Editors Note


Volume 6, Week 7

Editors Note

Brilliant!      In a way, the past weekend’s results went according to plan. The French are the Six Nations champions and the Sharks fulfilled the promise of some honourable defeats by logging the first South African victory on foreign soil in the Super 14.

And what a handsome victory over the Highlanders in Dunedin. Inspired by AJ Venter, Tony Brown and an impressive display from JP Pietersen, the Sharks conquered the House of Pain. The forwards dominated, the discipline held and the scoreboard kept ticking over for a well deserved win. The young Pietersen, displayed the silky running skills of a young Campese and maybe the great Aussie attacker has had a hand in the development of the 19 year old. He is by no means the finished article and a lot of work is required on defence and especially his kicking out of hand but there is promise, loads of promise.

For the other SA sides, it was a bit of a disastrous weekend, the Bulls lost against the Hurricanes after every expert and his dog predicted the Bulls forwards are so great blah blah blah. Recent history suggests, both on Super rugby and international level that we do not dominate in the forward exchanges especially against the Kiwis. How many times did our packs go backwards over the last few years right after they’ve been talked up in the media and probably by coaches and captains as well?

Dear readers, let me make a statement here, the South African forward play is not up to scratch with world standards. The Aussies, Bill Young and mates are smarter, the Kiwis, English and French, are not only smarter but also stronger. But yet our experts insist that it is a South African strength. B*llocks! South African sides are physical, no doubt but that does not translate into domination… its more lost in translation.

The Kiwis and Aussies know and prepare for the physicality, that means tweak the bravery and be prepared to stop 115kg head on cause 8 idiots are going to lower their heads, pick and drive around the fringes at every possible opportunity, to gain one meter. Heck, one Aussie commentator summed it up perfectly the other day when an SA team had 2 minutes left on the clock, 22 meters out from the tryline and one by one the forwards attempted the meter around the fringe, ‘Only 22 more phase to go and they’ll score…’ say no more.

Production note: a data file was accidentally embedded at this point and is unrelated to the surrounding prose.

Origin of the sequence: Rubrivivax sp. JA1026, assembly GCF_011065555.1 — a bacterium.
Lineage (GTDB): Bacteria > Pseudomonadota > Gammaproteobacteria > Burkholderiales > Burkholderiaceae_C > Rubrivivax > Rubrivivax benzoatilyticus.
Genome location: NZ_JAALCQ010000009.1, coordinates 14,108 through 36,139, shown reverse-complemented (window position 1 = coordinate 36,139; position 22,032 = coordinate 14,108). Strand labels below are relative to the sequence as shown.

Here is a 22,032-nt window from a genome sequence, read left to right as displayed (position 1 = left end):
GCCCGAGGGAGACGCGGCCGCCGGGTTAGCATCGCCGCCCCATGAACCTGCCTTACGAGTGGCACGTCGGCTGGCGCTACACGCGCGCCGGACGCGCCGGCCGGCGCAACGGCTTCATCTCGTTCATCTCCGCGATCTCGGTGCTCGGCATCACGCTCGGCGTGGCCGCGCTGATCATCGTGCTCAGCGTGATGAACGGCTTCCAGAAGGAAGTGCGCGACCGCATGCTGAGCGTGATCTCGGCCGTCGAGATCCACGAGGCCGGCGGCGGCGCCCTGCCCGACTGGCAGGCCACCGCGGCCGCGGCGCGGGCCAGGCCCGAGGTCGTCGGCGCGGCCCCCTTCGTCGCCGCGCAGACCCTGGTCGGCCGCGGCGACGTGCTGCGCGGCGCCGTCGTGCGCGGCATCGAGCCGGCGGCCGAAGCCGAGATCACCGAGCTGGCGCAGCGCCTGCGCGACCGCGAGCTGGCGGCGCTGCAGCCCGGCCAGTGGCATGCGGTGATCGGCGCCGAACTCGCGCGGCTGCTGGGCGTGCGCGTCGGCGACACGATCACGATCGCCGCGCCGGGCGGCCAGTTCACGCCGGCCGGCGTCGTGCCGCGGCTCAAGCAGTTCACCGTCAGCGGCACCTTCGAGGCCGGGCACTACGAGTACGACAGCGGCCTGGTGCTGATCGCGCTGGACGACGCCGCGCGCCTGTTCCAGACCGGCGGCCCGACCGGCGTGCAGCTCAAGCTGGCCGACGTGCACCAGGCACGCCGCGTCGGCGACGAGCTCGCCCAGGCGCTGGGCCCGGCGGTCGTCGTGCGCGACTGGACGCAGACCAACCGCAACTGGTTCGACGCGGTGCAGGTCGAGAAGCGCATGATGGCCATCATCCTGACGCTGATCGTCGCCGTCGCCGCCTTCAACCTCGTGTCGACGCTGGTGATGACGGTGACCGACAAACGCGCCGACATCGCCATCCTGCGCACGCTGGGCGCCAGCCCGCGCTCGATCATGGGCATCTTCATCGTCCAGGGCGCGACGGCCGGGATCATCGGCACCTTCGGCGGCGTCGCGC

What do we do about it? There seems to be a dearth of technique and cohesion, something as vital in a scrum as hops in beer, is lacking. Surely, there are old practitioners out there who spent cauliflower ear after cauliflower ear in scrums for a decade who can part with knowledge. Is that part of the success of the Cheetahs? And somebody, as so-called expert preferably, must tell these guys that they are sh*te and make them work much harder at retaining the Danie Craven belief that dominating forward play is the sole domain of SA forwards. Like the great man, the theory is dead. Enough.

The Cheetahs were good value for their win over the Stormers who have more problems than the residents of Pompeii. In ashes they are not quite yet but with a tough overseas leg to come, relegation is beckoning. Talking of which… the Cats, to their credit, put in a spirited display against the Crusaders but it was always going to be tough beating the best team in the world. They tried and for 40 minutes almost gave hope to their 14 supporters but alas the Canterbury based outfit clicked into gear and sorted them out. Sorry hey.

The French were crowned Six Nations champions and hats off to them. After a disastrous start against the Scots they have dominated and beat the English into submission. The world champs were shocking and their defeat to Ireland dumped them into a crisis a year away for defending their crown. Again, they have got the players so the fault must lay with the coaching.

This coming weekend, the Sharks face the Hurricanes and again they are picking up a team travelling back from SA. As with the Highlanders, they must capitalise on this. They can win and it will be a big scalp. The Cats play the Highlanders, expect a huge backlash and pain. The Cheetahs must simply win at home against the Reds, there is no excuse. The Bulls luckily only take a short journey top Perth and should keep the winless exactly that winless.